In a nutshell, Bored & Dangerous says: “One of the most intense movie watching experiences I can remember for a long, long time.”
“I know this is personal and that’s how you’ll fail. No speeches. You point the gun, you shoot.”
It might not be a crowd pleasing blockbuster hit like Captain America: Civil War. Or widely hated, yet still financially successful spectacle like Batman Vs. Superman. But on the kind of movie nerd websites I read and podcasts I listen to, Green Room might be one of the most talked about movies of 2016 so far. Straight away, the praise made me know it was a movie that would benefit from going in on with as little prior knowledge as possible. So before I get my act together enough to actually go to a cinema to see Green Room, I made do by seeing the writer and director’s predecessor, Blue Ruin.
During a virtually dialogue free opening 20 minutes or so, a scraggly bearded, vagrant looking dude (Macon Blair) scrounges food scraps while living in his beat up old car. When he wakes one morning to police tapping his window, it’s not to be moved along, but to be told that the man convicted of murdering his parents has just been released from prison. The bearded man, now revealed to be named Dwight, hits the road, tracks down the newly free Wade Cleland Jr (Sandy Barnett) and messily kills him after a brutal fight in a bar bathroom. Losing his car keys in th altercation, Dwight escapes in a Cleland family limousine.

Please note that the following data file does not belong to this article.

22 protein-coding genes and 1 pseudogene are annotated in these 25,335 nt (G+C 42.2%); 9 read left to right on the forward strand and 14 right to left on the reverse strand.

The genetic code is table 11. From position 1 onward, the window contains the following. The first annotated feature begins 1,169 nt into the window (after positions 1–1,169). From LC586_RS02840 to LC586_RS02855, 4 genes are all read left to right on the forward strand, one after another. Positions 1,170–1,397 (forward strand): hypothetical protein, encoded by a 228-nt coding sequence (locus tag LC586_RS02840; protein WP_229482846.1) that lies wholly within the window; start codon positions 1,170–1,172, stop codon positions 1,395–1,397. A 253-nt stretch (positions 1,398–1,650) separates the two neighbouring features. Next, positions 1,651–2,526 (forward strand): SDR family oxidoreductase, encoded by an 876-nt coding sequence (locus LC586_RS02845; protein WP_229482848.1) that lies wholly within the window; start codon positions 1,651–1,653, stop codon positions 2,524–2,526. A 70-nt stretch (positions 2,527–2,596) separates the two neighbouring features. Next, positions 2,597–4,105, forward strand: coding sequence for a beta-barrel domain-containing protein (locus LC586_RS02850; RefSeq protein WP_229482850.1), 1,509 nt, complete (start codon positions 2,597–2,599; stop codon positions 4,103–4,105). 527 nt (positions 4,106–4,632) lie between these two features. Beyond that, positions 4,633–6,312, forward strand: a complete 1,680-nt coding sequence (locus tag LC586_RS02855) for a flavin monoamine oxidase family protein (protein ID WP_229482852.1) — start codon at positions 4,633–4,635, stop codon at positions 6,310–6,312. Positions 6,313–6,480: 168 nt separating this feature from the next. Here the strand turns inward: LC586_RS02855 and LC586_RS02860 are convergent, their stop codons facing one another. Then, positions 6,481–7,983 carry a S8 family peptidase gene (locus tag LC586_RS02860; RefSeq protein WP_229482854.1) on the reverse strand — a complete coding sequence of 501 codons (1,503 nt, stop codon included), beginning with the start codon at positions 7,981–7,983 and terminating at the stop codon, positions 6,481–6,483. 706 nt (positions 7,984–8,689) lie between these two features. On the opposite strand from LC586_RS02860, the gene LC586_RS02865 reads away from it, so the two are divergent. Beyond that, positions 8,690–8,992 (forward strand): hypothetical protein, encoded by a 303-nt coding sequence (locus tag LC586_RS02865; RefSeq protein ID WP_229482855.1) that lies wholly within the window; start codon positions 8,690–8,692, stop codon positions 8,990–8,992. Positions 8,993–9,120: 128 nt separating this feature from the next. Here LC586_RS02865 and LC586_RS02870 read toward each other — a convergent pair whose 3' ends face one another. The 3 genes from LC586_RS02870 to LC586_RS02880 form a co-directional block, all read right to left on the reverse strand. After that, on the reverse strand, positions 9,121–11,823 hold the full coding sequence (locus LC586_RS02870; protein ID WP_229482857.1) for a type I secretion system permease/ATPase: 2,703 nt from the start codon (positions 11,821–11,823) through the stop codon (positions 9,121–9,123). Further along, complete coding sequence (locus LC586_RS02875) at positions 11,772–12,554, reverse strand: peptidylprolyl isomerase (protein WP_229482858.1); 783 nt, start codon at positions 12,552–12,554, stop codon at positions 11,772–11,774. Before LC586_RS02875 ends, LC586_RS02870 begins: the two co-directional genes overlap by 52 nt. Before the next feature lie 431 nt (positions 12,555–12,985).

Clean shaven and dressed in a button down and khakis, Dwight makes his way home for the first time in several years to his sister Sam (Amy Hargraves) who is understandably shocked, but also vengefully happy, to hear what Dwight has done. When Wade’s murder goes unreported in the news, he realises that the Clelands have figured out who he was, based on the car he left behind. A car registered at his sister’s address. With Sam and her young children fleeing for safety, Dwight waits for the Clelands to come, looking of revenge.
Now, I saw this movie without knowing anything at all about its plot or any of the cast. And I have tried my best to keep the above synopsis as limited to the barest bones of the setup as possible, while still staying kind of coherent. But if you’ve read this far and think this is a movie for you, I would highly recommend not watching the trailer or reading anything else that might get into plot or spoiler territory.
Because while I’m sure Blue Ruin will hold up on multiple viewings, and would still be more than enjoyable if you knew what was coming, the lump I had in my throat having no idea what to expect for basically the movie’s entire 90 minutes, made it one of the most intense movie watching experiences I can remember for a long, long time.
Blue Ruin is B movie thriller stuff at its absolute best. A lot of quiet, tension building moments, before the occasional, totally earned explosions of action, violence or chaotic release. And all of that works because of the man it its centre. The entire cast is great, but Macon Blair as Dwight has such in intense, quiet sadness and rage, that even when he regrets things before doing them, you understand that these things have to happen. He simply has no choice.